Severance pay can vary from a few hundred dollars up to a year or more of wages, depending on a number of factors. Employers might make the payment in a lump sum or in installments that coincide with the employer’s pay schedule.

5. Are severance payments taxed?

Yes. They are treated as wages, so they are subject to withholding and employment taxes.

6. Can employers provide something other than money as severance?

Severance does not always, or exclusively, consist of a monetary payment. Employers can provide anything that would be of value to the employee. For example, an employer might release an employee from a non-compete agreement or an employer might allow an employee to keep certain equipment rather than return it.

7. When are severance agreements useful?

Severance agreements are most useful when the employer wants to secure a release of claims from the employee. This can be due to unusual circumstances, such as a risk that the employee might sue the employer. The best practice is for an employer to secure a release of claims anytime a monetary benefit is given at termination.

8. What are the pitfalls of a severance agreement?

  • Employers cannot get a valid age-discrimination waiver from an individual over 40 unless certain, very specific provisions are in the agreement. For example, the employee must get 21 days (or 45 days when a group of employees is terminated) to consider the agreement terms and seven days to revoke the agreement after signing it. Additionally, the waiver of an age-discrimination claim must contain certain wording to make it “knowing and voluntary,” and the individual must be advised of the right to consult with an attorney.
  • Employers might want to include a non-compete agreement in the severance package, but such a clause is not always permissible under state law.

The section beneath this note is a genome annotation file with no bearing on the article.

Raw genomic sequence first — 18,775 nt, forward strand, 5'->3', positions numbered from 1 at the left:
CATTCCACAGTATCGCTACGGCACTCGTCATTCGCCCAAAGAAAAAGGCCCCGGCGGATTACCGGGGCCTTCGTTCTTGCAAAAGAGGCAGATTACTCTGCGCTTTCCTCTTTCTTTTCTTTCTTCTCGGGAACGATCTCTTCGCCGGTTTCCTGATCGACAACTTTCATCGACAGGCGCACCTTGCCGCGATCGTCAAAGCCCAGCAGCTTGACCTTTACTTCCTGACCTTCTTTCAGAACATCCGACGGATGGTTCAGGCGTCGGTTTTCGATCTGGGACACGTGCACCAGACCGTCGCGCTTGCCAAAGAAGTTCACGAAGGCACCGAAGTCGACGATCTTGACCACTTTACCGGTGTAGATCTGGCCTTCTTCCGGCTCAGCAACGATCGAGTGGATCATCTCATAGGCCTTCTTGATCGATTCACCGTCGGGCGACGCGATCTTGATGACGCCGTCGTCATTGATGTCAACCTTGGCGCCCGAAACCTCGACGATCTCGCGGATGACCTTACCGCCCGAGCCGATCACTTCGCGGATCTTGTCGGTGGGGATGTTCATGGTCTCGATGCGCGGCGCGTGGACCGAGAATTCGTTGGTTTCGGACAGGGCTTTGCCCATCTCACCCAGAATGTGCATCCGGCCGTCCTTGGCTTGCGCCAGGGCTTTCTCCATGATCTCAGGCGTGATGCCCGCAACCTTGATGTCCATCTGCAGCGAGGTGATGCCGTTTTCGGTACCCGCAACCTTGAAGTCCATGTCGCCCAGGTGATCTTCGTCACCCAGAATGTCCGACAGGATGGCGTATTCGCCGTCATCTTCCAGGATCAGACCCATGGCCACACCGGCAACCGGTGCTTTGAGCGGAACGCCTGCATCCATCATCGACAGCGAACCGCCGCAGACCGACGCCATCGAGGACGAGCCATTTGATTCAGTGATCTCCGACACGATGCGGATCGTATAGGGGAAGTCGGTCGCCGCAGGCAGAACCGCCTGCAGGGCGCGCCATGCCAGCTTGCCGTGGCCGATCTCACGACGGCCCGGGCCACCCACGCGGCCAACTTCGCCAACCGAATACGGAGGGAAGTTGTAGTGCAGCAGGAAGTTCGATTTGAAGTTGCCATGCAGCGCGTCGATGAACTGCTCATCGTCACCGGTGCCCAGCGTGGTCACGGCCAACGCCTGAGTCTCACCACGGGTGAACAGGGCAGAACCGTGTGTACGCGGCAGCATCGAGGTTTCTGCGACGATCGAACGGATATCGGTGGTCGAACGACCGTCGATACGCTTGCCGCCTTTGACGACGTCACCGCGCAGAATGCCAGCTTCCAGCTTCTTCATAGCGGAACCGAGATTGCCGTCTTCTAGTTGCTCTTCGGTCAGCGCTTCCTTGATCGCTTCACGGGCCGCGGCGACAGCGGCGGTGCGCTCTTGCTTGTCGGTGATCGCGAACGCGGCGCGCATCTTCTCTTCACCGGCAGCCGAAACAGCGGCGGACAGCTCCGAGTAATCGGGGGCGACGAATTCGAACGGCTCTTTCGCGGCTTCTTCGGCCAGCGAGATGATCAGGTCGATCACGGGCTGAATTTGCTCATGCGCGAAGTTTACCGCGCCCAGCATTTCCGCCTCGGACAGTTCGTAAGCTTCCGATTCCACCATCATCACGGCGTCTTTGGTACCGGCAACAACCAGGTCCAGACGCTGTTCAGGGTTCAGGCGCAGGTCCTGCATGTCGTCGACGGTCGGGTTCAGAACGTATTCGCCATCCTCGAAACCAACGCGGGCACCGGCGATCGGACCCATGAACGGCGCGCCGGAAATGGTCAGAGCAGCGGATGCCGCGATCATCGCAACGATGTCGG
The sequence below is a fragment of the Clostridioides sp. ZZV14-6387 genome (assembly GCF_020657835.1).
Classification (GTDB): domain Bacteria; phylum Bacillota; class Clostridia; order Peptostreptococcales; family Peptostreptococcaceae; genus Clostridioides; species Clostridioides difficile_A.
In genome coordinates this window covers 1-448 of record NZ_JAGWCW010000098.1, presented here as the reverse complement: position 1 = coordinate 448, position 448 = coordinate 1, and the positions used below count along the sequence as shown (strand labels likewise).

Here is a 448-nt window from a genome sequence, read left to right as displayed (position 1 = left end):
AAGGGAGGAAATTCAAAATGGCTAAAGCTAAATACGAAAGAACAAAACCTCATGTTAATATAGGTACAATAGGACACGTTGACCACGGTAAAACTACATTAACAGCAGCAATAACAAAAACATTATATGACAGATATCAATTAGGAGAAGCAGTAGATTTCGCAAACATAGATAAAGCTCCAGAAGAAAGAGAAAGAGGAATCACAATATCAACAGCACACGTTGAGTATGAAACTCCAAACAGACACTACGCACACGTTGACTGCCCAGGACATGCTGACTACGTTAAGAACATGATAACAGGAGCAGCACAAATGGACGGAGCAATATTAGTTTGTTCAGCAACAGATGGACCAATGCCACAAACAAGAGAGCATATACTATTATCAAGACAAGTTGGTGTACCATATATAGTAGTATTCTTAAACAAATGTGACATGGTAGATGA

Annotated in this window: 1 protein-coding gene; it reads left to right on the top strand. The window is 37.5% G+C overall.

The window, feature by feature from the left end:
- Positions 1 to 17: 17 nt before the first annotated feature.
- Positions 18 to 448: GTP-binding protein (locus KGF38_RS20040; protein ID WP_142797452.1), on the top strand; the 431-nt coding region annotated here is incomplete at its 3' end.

• Employers cannot require employees to waive their right to cooperate with law enforcement, a governmental entity or in an administrative proceeding. The agreement can state that the employee waives rights to a compensation award in any such proceeding.
  • Employers cannot require employees to waive a wage claim. Employees are entitled to be paid for any work they performed.
  • In a risky termination — when an employee has a strong claim against an employer — presenting the employee with a severance agreement can backfire in some cases. If the employee doesn’t sign it and instead sues for discrimination or another claim, the employee might assert that the severance offer was evidence that the employer knew it did something wrong.

Overall, severance agreements can be valuable tools when used carefully and when they comply with all relevant laws and legal procedures. Consulting with an attorney when drafting a severance agreement is important.

Legal Lingo columnist Nicole Snyder is a partner at Holland and Hart, where she advises clients on mergers, acquisitions and complex employment matters. She is a member of the American Veterinary Medical Law Association and co-chairs Holland and Hart’s Animal Health and Pet Products Industry Group.